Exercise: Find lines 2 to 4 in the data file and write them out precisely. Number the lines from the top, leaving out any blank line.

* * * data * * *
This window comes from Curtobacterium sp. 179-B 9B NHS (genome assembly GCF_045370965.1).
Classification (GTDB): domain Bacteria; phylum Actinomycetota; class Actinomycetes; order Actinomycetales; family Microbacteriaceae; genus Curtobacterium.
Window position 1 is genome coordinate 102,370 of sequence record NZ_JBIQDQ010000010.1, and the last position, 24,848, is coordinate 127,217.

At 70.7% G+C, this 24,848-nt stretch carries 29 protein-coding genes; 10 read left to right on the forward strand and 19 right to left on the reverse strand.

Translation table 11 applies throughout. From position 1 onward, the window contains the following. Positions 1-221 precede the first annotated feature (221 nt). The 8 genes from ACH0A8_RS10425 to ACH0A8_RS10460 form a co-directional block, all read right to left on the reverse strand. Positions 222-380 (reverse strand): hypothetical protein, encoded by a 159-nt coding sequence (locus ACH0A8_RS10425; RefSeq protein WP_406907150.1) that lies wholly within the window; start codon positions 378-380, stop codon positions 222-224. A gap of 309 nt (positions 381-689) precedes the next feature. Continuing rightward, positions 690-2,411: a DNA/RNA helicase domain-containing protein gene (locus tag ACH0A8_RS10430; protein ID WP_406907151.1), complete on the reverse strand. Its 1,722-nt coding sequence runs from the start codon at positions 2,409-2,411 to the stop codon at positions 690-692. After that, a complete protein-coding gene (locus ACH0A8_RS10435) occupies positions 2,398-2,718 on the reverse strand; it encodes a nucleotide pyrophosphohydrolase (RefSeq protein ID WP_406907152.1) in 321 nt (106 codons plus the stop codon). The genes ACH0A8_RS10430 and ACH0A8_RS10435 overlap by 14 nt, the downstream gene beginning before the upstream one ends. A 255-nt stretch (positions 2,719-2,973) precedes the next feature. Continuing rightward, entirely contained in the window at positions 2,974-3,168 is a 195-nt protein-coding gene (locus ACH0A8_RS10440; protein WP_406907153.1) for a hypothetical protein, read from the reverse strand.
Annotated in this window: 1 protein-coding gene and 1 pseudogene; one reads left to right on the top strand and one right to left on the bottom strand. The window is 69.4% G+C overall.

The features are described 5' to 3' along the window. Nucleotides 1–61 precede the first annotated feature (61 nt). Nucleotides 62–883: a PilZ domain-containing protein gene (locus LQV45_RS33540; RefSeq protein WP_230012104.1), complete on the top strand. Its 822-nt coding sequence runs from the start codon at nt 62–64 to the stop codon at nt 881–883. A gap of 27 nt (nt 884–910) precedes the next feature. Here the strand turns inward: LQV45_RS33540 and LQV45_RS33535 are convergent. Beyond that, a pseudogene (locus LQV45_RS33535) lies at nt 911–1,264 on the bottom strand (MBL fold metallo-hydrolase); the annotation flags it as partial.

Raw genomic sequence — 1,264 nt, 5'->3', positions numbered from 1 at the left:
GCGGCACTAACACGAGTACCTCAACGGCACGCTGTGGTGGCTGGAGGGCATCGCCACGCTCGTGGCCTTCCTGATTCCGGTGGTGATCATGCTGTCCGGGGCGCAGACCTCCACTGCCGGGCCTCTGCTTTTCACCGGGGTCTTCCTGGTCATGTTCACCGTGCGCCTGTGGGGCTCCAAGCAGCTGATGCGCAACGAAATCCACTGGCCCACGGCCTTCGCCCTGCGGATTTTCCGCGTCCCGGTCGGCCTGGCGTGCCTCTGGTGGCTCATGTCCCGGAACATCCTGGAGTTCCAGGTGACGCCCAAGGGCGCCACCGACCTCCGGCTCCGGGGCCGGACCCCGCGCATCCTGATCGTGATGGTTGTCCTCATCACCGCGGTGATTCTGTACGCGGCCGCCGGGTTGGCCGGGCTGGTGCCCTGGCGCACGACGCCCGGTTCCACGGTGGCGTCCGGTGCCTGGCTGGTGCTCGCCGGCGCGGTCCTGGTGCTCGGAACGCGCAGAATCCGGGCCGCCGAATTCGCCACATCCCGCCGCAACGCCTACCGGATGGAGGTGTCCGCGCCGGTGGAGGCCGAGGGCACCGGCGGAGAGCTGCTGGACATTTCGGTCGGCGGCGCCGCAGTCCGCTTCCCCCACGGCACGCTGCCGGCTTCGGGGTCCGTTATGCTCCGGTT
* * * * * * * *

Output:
Classification (GTDB): domain Bacteria; phylum Actinomycetota; class Actinomycetes; order Actinomycetales; family Microbacteriaceae; genus Curtobacterium.
Window position 1 is genome coordinate 102,370 of sequence record NZ_JBIQDQ010000010.1, and the last position, 24,848, is coordinate 127,217.

At 70.7% G+C, this 24,848-nt stretch carries 29 protein-coding genes; 10 read left to right on the forward strand and 19 right to left on the reverse strand.